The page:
Post by Grt2bOutdoors »

avalpert wrote: Thu Nov 02, 2017 5:13 pm
Grt2bOutdoors wrote: Thu Nov 02, 2017 5:10 pm Keep it. True story, about 4 years ago I applied your logic to a Fidelity large cap growth fund which I exchanged into total stock market index even though the track record of the Fidelity fund was superior over the 1,3,5,10 and time I held the fund. I regret selling it, the fund I sold had kept a hot hand and is up 25% more in value that total stock market. I own FLPSX for over twenty years, I will not sell it, (also a significant holding in my retirement account) the formula works. If it isn’t broke, don’t fix it. Keep it.
So you sold the fund that continued to perform better than average and held the fund that didn't - seems like great evidence that you (like most of us) aren't able to predict what managers will happen to do better going forward. Recognizing that, i think you are taking the wrong lesson - the lesson should be to not try.
Perhaps you ought to read my subsequent post- you are using the wrong benchmark for FPLSX. A common amateur mistake, he hasn’t underperformed over the time I have held it.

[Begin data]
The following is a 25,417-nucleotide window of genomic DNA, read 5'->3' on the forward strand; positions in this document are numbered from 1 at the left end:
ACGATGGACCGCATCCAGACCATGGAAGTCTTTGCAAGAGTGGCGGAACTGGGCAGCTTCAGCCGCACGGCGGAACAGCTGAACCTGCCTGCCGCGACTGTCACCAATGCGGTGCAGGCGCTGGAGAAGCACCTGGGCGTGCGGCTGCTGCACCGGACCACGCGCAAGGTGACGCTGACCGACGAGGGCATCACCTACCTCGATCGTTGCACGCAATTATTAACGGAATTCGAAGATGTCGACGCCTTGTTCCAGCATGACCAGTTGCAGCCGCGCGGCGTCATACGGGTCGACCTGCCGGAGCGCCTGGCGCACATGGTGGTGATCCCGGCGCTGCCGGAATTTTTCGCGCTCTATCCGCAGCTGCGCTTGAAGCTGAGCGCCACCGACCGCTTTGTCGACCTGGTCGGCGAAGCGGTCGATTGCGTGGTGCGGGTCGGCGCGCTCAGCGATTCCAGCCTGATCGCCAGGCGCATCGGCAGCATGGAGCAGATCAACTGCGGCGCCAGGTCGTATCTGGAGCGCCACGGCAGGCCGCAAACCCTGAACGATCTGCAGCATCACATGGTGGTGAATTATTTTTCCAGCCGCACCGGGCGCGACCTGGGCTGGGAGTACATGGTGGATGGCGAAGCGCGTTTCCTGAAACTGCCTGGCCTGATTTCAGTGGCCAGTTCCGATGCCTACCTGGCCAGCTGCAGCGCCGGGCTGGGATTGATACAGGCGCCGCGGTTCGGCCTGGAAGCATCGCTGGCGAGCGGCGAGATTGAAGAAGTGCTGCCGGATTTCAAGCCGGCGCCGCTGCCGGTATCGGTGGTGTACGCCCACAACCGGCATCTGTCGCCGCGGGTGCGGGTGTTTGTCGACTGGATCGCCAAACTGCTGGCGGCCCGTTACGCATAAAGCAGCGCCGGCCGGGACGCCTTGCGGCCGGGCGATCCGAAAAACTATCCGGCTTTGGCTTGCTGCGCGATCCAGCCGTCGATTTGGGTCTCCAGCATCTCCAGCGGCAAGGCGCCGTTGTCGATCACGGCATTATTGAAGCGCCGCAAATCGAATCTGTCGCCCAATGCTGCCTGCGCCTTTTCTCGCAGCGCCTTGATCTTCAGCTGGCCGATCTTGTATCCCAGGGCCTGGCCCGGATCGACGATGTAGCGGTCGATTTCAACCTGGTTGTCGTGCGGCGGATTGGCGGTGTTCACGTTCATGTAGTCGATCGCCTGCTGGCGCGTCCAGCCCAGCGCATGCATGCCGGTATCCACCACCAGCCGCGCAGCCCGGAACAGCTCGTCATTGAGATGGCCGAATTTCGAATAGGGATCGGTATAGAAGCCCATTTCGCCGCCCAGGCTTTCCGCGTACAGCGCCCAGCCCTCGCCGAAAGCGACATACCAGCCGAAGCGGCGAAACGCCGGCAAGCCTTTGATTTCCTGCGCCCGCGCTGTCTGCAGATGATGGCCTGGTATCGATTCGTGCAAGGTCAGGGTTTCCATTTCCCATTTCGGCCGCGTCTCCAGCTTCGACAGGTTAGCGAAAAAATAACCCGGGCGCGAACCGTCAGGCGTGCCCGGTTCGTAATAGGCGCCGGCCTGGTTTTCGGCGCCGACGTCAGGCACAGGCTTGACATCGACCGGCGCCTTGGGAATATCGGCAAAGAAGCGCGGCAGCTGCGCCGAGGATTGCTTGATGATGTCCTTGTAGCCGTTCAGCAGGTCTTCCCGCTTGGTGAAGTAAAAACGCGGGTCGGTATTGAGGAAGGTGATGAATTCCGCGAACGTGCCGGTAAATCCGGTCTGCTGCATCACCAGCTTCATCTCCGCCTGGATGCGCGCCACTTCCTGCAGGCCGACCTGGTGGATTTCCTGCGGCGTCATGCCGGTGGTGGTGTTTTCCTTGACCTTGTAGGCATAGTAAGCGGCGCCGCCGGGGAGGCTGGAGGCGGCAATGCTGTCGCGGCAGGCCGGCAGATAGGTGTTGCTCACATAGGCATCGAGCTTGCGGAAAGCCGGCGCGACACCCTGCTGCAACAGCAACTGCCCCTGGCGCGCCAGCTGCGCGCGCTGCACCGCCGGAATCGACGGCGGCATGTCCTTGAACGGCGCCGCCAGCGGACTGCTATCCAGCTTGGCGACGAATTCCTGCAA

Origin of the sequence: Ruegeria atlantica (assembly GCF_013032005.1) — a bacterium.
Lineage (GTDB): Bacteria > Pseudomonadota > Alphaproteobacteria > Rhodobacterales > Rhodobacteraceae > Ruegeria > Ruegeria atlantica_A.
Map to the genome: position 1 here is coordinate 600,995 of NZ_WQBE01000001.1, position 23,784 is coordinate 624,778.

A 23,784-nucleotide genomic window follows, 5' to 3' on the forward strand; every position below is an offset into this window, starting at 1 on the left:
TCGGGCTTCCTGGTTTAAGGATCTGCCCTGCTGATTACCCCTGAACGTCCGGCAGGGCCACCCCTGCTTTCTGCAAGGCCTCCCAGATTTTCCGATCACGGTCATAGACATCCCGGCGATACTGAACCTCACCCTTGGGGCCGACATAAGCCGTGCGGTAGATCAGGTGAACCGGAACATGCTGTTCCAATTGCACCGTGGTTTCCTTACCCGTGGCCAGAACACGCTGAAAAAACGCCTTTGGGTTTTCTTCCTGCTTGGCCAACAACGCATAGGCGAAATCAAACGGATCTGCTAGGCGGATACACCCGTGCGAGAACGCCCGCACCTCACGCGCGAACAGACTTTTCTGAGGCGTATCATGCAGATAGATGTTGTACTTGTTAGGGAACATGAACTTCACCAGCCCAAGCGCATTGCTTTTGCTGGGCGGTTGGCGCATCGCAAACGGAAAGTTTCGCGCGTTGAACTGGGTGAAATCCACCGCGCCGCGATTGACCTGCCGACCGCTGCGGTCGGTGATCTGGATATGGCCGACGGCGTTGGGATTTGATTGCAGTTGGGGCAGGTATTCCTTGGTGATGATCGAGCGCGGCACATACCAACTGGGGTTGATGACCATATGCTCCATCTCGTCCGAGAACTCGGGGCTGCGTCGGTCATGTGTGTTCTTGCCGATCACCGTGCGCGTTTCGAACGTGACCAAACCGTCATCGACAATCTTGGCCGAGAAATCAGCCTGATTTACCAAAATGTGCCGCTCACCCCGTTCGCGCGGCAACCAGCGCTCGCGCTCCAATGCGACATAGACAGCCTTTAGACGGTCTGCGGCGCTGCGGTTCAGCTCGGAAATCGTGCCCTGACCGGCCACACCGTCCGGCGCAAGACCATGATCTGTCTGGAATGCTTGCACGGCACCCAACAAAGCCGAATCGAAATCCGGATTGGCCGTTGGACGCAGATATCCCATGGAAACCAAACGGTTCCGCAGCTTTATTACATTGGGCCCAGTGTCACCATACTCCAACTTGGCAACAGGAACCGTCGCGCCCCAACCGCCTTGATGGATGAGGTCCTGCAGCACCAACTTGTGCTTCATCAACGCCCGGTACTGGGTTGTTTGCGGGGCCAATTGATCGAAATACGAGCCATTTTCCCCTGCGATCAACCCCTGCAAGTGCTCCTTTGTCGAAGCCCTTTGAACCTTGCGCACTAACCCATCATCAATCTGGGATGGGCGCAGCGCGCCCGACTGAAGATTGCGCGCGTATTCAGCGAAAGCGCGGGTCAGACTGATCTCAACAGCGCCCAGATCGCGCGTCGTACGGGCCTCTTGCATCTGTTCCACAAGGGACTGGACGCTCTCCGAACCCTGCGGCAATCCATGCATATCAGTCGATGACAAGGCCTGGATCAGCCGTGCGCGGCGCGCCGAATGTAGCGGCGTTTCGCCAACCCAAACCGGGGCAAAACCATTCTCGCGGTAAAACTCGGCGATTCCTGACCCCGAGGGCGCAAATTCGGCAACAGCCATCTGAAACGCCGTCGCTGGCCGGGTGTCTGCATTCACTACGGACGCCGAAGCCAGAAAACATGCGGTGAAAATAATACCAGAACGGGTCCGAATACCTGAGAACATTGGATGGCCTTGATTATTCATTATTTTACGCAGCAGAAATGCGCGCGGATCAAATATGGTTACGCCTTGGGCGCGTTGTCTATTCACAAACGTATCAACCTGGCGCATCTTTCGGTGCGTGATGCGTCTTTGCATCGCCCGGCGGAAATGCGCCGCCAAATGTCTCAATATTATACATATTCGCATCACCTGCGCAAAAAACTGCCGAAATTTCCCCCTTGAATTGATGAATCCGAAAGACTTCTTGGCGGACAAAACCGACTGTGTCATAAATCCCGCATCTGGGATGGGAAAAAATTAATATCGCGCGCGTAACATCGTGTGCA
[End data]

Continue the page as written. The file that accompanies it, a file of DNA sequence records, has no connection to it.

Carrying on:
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Re: Help Me Break My Love Affair With Fidelity Low Priced Stock

Post by avalpert »

Grt2bOutdoors wrote: Thu Nov 02, 2017 5:15 pm I didn’t know Extended Market is a Small/Mid cap value index. If you are going to compare, then use the correct benchmark. Extended Market is loaded with growth stocks and is domestic only.
You'll see the same result comparing it to Mid-Cap Value (VOE). I'd be happy to check it with the right domestic/international mix if you happen to know what it was.
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Re: Help Me Break My Love Affair With Fidelity Low Priced Stock